Ryan immediately denied the n-word was even in his vocabulary, and Tuesday at the NFL owners meetings, Jets coach Rex Ryan got the chance to further defend his father.

"Can I be harsh? I thought it was ridiculous," Ryan said, via the NY Daily News. "Absurd. There's no way in hell that happened -- no way in hell that happened. [Duerson] might have made [the slurs], but my dad never did. That's how I feel."

And furthermore …

"There's no way in hell it's a stain on his career," he said. "My dad is a great person. Maybe there's a different agenda there. You can say a lot of things about my dad and me, but that's the most ridiculous comment I've ever heard."

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Category: NFL
Posted on: March 21, 2011 11:15 pm
 

Everybody needs to watch their language

Duerson Posted by Mike Freeman

In a briefing of NFL reporters at the owner's meetings in New Orleans on Monday a league official described the union's decertfication as a sham calling it a "fake suicide."

"The fake suicide was a fake," said the official.

The official wasn't trying to be offensive but he forgot a few things in making such an insensitive remark.

The official forgot that in February former Chicago player Dave Duerson committed suicide with a gunshot to the chest.

The official forgot that police suspect former Denver player Kenny McKinley of committing suicide.

He forgot about the suicide of Andre Waters, a former Philadelphia Eagles player.

Or how Hall of Fame center Mike Webster tried several times to kill himself before falling to a heart attack.

The official wasn't trying to be insensitive but it's another sign of how ugly the impasse is getting between players and owners. I heard a tape of the conversation and almost fell out of my chair.

Maybe we should all watch our language as this battle moves forward.

This post was cross-posted from Mike Freeman's Freestyle blog. For more NFL news, rumors and analysis, follow @cbssportsnfl on Twitter and subscribe to our RSS Feed.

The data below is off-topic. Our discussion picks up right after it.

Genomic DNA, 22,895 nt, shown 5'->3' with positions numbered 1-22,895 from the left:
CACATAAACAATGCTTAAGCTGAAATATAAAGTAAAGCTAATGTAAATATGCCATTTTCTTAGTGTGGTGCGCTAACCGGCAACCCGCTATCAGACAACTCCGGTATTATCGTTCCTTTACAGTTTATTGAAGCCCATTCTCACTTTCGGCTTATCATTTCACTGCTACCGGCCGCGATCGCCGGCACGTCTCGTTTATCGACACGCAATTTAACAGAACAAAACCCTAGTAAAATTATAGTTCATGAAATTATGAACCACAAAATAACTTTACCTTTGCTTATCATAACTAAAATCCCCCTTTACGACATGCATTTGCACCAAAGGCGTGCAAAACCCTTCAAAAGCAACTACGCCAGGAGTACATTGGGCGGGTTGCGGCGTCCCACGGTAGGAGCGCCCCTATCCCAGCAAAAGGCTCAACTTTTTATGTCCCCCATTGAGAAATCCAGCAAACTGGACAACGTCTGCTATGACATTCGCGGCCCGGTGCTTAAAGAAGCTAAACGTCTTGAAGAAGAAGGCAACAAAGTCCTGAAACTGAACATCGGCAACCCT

Posted on: February 24, 2011 9:59 pm
 

Duerson said Buddy Ryan used racial slur

Buddy Ryan was accused of using a racial slur by Dave Duerson (Getty). Posted by Josh Katzowitz

Three months before he fatally shot himself in the chest, former Bears S Dave Duerson conducted an hour-long interview with Deadspin’s Rob Truck. Buried in the story was an interesting accusation: Duerson said former Bears defensive coordinator Buddy Ryan used a racial slur in a conversation with Duerson in 1983.

Since then, Ryan talked to the Chicago Tribune and denied ever using the epithet.

First, here’s what Duerson said to Trucks in an article published Tuesday on Deadspin.

In the NFL, I was ostracized from Day One – not by my teammates but by my defensive coordinator. I was drafted by the Bears in 1983. My first day walking into Halas Hall, I met Buddy Ryan. He knew I'd gone to Notre Dame, and he asked me if I was one of those doctors or lawyers. I said, "Yes, sir." He said, "Well, you won't be here too long, because I don't like smart n-----s."

I worked for Buddy for three years, and there was not a day that he did not remind me that I was not his draft pick, that he did not want me there or something to that effect: "You won't be here too long because I'm trying my best to get you out of here." That kind of thing. And so it was a very lonely feeling in that regard.

It was not motivational at all. The guy simply hated my guts, without question.


Reached by the Tribune, Ryan said, “I never used that word," he said. "It's not in my vocabulary."

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Category: NFL
Posted on: February 22, 2011 4:44 pm
 

Dave Duerson filed for bankruptcy before death

Posted by Will Brinson

The details surrounding Dave Duerson's suicide continue to become more disturbing -- it appears that at the time of his death, Duerson had a bankruptcy case pending in Florida.

Chicago Breaking Sports reports Duerson filed for voluntary personal bankruptcy last September in a case that is still pending.

The legal proceedings detail that Duerson had $34.6 million in assets and $14.7 million in liabilities -- however, the majority of his assets were located in a lawsuit (his company Duerson Foods, LLC, won a judgment but apparently hadn't collected) that he won.

Even that money wasn't guaranteed for Duerson, though.

"Debtor's ex-wife is entitled to 30 percent to 50 percent of judgment if collected," the bankruptcy filing showed.

The bankruptcy case also showed that his wife claimed Duerson still owed her $70,000 and that he was "trying to conceal certain assets."

All of these details indicate that while Duerson may have struggled with the mental aspect of post-football-life, he also had some serious personal issues present in his life that may have contributed to his decision to take his own life.

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The views expressed in this blog are solely those of the author and do not reflect the views of CBS Sports or CBSSports.com